DOJ lawbreakers who go unpunished

John Solomon:
One was caught red-handed engaged in nepotism. Another, a lawyer no less, admitted to shoplifting at a Marine barracks store. A third leaked sealed court information to the news media. And a fourth engaged in fraud by turning a government garage into a personal repair shop.

Four cases, all solved in the past month, with suspects who cost taxpayers hundreds of thousands of dollars and significant breaches of public trust.

But these weren’t your everyday perps.

All were U.S. Department of Justice (DOJ) employees who are supposed to catch other criminals while working for the FBI, the Drug Enforcement Administration (DEA) and U.S. attorneys’ offices. Instead, they broke the law or violated the rules. And all managed to escape prosecution, despite their proven transgressions.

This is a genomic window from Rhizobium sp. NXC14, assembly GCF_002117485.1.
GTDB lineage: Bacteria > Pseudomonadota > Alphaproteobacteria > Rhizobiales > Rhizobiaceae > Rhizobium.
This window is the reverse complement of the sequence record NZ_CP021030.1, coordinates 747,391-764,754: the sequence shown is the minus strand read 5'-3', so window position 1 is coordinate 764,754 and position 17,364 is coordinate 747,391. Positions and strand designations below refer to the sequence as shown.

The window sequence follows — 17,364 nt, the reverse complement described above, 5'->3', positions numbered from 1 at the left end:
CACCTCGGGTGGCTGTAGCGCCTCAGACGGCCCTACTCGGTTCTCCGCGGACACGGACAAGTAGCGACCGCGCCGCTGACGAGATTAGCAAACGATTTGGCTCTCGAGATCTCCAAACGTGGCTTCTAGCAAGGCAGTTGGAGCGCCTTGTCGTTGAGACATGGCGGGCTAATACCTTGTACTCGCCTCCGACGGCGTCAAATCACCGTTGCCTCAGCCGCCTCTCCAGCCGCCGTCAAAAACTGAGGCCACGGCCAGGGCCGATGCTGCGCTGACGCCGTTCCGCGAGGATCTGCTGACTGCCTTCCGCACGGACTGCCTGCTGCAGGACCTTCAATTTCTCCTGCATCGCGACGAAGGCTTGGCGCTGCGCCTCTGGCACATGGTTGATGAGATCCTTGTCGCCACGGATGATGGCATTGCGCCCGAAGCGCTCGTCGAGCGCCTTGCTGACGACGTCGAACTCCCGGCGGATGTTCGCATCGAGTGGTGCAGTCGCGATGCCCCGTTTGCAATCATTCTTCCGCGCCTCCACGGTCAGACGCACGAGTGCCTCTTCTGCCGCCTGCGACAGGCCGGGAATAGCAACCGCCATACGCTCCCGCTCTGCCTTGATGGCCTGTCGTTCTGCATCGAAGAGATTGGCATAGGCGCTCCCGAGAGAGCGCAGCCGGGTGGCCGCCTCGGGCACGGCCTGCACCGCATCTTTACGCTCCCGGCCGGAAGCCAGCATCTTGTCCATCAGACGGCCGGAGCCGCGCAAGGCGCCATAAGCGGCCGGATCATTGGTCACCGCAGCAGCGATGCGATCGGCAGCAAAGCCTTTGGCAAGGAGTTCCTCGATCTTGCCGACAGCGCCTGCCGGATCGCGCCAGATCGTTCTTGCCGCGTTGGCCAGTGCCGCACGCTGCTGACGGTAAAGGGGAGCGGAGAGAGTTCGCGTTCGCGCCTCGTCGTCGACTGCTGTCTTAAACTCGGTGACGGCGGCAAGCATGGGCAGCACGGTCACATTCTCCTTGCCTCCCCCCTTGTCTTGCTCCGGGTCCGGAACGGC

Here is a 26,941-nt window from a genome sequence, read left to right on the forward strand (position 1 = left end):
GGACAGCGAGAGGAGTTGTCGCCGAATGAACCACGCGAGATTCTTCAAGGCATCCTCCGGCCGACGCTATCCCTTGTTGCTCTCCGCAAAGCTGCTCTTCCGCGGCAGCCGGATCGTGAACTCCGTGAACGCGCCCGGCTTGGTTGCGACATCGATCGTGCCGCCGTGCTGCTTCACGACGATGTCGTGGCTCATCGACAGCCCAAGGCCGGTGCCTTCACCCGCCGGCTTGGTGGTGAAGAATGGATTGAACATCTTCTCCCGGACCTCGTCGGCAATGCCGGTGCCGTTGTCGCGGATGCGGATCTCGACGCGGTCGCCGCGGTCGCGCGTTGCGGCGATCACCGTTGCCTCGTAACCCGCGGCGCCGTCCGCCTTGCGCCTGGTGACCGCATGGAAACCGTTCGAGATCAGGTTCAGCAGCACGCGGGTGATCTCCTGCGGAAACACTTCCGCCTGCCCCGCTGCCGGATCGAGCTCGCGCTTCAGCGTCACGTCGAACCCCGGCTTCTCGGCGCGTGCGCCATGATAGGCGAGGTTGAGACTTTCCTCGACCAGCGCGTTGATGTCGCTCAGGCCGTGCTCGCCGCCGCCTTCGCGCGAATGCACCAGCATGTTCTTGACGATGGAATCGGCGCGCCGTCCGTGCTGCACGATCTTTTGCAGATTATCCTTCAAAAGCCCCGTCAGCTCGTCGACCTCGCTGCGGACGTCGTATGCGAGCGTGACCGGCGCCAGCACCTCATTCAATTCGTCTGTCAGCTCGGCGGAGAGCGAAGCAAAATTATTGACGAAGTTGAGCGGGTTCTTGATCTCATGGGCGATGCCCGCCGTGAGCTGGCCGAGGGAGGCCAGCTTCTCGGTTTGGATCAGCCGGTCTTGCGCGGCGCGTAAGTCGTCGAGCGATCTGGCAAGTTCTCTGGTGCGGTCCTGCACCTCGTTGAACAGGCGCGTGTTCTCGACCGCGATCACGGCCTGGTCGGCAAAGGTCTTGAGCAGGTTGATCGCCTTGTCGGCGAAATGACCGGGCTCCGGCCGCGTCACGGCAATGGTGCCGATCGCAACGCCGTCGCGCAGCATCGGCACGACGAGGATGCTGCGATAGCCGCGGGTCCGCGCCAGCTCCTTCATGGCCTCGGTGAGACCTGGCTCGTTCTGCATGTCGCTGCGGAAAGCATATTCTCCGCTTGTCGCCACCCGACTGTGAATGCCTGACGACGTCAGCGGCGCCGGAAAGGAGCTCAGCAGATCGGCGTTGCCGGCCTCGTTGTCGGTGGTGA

Recent Justice Department disciplinary files tell an undeniable story.

Under the leadership of Inspector General (IG) Michael Horowitz, DOJ’s internal watchdog is doing an outstanding job of policing bad conduct inside America’s premier law enforcement agency.

And DOJ is doing a poor job of punishing its own.

In cases closed in the past month, more than a half-dozen FBI, DEA, U.S. attorney and U.S. marshal officials were allowed to retire, do volunteer work, or keep their jobs as they escaped criminal charges that everyday Americans probably would not.
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This better not happen to those responsible for the coup attempt against the President.  In fact, those people need to be brought to justice soon.  There have been enough delays in doing so.

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